NEUMUENSTER, Germany — Former Catalan leader Carles Puigdemont walked out of a German prison Friday after posting 75,000 euros ($92,000) bail, demanding that Spanish authorities release fellow Catalan separatists and open a dialogue on his region's future.
Puigdemont was detained by police in northern Germany on March 25 after crossing the border from Denmark. Spain is seeking his extradition for rebellion and misuse of public funds in organizing an unauthorized referendum last year on Catalonia's independence from Spain.
The state court in Schleswig said Thursday that the charge of rebellion wouldn't warrant extradition because the equivalent German law presumes the use or threat of force sufficient to bend the will of authorities. Puigdemont can still be extradited on the less serious charge of misuse of funds.
A smiling Puigdemont emerged into the sunshine from the prison in Neumuenster, where he has been held for nearly two weeks, thanking staff "for their professionality and for their respect" and the inmates for "their solidarity and help for me to adapt quickly to the situation."
He also sent a defiant message to Spanish authorities.
"I call for the immediate release for all of my colleagues still in Spanish prisons," he said, speaking in English. "It's a shame for Europe to still have political prisoners."
"The time for dialogue has arrived," he declared, arguing that years of Catalan demands for dialogue have met with only a "violent and repressive response."
"Now, seeing the fall of that response, it's time to do politics," Puigdemont added. He said there are no excuses for the Spanish authorities to avoid "a political dialogue with the Catalan political leaders in order to find a political solution of our demands, not by criminal law."
He later wrote on Twitter: "I have left the prison and am heading to Berlin."
Puigdemont can move freely in Germany pending a decision on his extradition, though he must report to police once a week and inform prosecutors of any change in residence. He can't leave Germany without prosecutors' agreement.
Under European rules, a decision on extradition should happen within 60 days of arrest. But a spokeswoman for the Schleswig court, Frauke Holmer, noted that "each case is different."
Prosecutors now have to decide whether to file a formal request for the court to rule on whether Puigdemont can be extradited. That is expected to take at least several days.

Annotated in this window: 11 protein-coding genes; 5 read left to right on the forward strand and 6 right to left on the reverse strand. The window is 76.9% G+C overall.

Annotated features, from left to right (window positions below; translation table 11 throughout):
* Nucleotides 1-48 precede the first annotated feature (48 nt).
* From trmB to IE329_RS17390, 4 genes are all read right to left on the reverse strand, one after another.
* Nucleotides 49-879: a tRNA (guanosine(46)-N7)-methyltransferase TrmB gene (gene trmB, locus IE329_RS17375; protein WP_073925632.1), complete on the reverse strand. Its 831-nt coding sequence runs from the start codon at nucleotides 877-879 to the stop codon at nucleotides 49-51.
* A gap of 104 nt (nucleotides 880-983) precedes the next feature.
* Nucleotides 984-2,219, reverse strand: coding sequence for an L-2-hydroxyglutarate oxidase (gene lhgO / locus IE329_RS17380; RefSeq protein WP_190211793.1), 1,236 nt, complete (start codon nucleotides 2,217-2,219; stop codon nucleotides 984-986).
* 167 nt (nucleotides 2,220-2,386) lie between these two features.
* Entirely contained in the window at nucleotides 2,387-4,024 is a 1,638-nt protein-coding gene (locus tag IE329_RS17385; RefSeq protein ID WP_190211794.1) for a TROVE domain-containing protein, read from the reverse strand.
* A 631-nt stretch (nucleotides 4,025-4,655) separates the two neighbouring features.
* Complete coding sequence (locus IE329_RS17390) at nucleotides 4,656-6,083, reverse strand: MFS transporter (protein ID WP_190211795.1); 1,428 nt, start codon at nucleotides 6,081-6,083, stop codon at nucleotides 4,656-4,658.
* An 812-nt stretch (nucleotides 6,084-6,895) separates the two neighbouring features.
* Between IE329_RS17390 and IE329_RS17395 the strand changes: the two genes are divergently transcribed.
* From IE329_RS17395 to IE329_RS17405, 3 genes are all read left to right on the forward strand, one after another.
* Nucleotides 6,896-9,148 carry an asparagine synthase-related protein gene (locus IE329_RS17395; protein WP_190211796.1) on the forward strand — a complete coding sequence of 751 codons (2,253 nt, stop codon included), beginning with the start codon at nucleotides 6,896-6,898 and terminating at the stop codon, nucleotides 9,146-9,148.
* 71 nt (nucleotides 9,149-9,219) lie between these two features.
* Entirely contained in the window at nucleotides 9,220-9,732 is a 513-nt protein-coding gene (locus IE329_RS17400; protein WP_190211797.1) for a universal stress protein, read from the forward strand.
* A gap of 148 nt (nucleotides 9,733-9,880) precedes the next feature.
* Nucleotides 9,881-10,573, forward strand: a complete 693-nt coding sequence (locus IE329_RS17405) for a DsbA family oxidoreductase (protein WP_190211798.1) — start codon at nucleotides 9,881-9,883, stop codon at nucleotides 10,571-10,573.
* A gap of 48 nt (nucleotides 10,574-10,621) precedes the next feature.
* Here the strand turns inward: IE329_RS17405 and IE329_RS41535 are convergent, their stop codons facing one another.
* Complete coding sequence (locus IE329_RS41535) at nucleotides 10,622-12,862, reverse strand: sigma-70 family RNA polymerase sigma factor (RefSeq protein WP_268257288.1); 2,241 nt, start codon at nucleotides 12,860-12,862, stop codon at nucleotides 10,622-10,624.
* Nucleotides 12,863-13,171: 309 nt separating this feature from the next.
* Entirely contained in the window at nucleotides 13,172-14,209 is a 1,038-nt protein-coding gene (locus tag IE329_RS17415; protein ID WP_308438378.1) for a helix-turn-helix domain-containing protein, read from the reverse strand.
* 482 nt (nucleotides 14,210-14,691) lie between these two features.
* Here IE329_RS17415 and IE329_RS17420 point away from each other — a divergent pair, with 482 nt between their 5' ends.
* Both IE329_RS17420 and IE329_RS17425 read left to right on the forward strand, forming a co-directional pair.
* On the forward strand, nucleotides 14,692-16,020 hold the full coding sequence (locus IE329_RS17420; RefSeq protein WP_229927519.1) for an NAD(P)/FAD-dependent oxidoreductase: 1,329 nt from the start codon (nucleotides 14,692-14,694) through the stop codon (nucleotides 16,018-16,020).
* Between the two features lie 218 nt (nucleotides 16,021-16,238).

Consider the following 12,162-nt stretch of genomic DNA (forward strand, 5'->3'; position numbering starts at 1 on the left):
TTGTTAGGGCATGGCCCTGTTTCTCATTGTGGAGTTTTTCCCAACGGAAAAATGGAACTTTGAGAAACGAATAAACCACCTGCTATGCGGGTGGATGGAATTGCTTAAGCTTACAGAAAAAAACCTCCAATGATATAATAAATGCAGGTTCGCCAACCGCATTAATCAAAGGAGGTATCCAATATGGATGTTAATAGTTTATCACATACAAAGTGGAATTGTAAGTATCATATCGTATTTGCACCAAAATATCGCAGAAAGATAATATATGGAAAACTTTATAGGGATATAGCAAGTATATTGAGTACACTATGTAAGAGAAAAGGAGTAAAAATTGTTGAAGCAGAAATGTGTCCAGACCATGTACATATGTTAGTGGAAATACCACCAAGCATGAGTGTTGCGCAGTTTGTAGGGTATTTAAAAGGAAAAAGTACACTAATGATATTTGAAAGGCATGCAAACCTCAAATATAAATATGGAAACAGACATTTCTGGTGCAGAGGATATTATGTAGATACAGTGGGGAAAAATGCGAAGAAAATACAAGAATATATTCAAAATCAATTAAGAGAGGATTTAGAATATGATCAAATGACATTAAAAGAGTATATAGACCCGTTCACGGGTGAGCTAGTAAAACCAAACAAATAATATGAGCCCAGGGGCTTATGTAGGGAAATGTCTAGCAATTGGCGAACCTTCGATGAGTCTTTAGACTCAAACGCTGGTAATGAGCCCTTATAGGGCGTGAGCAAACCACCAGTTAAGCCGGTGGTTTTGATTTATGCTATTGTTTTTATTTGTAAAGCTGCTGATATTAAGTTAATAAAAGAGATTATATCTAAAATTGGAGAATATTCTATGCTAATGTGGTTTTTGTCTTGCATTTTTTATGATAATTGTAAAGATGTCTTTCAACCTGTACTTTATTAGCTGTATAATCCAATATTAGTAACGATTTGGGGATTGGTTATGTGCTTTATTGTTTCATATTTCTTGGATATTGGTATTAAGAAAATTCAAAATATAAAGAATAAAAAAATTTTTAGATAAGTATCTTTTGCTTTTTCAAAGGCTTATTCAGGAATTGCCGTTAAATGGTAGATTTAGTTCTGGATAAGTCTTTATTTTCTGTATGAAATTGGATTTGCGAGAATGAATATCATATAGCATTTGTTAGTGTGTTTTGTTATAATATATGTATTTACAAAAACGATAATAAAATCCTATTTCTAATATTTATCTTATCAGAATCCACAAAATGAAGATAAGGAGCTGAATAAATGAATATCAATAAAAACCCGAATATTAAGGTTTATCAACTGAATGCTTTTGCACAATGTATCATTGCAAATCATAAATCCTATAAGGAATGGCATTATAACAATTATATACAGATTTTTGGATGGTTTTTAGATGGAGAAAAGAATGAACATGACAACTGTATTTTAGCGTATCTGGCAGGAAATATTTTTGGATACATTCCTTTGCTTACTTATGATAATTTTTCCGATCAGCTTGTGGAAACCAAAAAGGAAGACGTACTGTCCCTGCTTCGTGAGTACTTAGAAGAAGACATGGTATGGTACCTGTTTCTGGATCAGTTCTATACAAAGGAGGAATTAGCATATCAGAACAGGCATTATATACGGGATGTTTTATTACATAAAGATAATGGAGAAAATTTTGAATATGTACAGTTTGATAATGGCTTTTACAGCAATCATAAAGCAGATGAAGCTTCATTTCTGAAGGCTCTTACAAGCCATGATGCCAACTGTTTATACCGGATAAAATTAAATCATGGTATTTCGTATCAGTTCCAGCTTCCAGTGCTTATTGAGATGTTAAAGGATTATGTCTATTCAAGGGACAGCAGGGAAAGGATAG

The German court's decision to release Puigdemont on bail is a setback for the Spanish judiciary's efforts to crack down on the separatist movement.
A Spanish Supreme Court spokeswoman said the magistrate investigating the Catalan separatists' secession attempt is considering consulting the European Court of Justice on whether the German court followed EU procedures for extradition.
The Spanish Public Prosecutor's Office also said it's mulling to seek action in the ECJ to "protect and defend the European judicial order" regarding arrest warrants within the bloc.
Puigdemont's release is also an embarrassing blow for Spain's conservative government, which has insisted the dispute over Catalan separatism is a legal issue, not a political one, and has refused to be drawn into negotiations with the former Catalan president and his supporters since October's banned referendum.
Puigdemont's lawyer, Wolfgang Schomburg, said he was confident of convincing the court not to allow his client's extradition on the misuse of funds charges.
In Madrid, the Spanish government denied that it is hounding Puigdemont. Government spokesman Inigo Mendez de Vigo said he "is not a victim of political persecution, he's a fugitive from justice."
Mendez de Vigo told reporters that the government respects Spanish and German court decisions and doesn't interfere in their rulings.
He says the Spanish government "met its obligations" by imposing direct rule on Catalonia after Puigdemont and other separatists organized the independence referendum last year.
Spain's Supreme Court has charged 14 Catalan separatists, including Puigdemont, with rebellion, which carries a sentence of up to 30 years. Misuse of funds carries a sentence of up to eight years.
Moulson contributed from Berlin. Frank Jordans in Berlin, Barry Hatton in Lisbon, Portugal, and Aritz Parra in Madrid contributed to this report.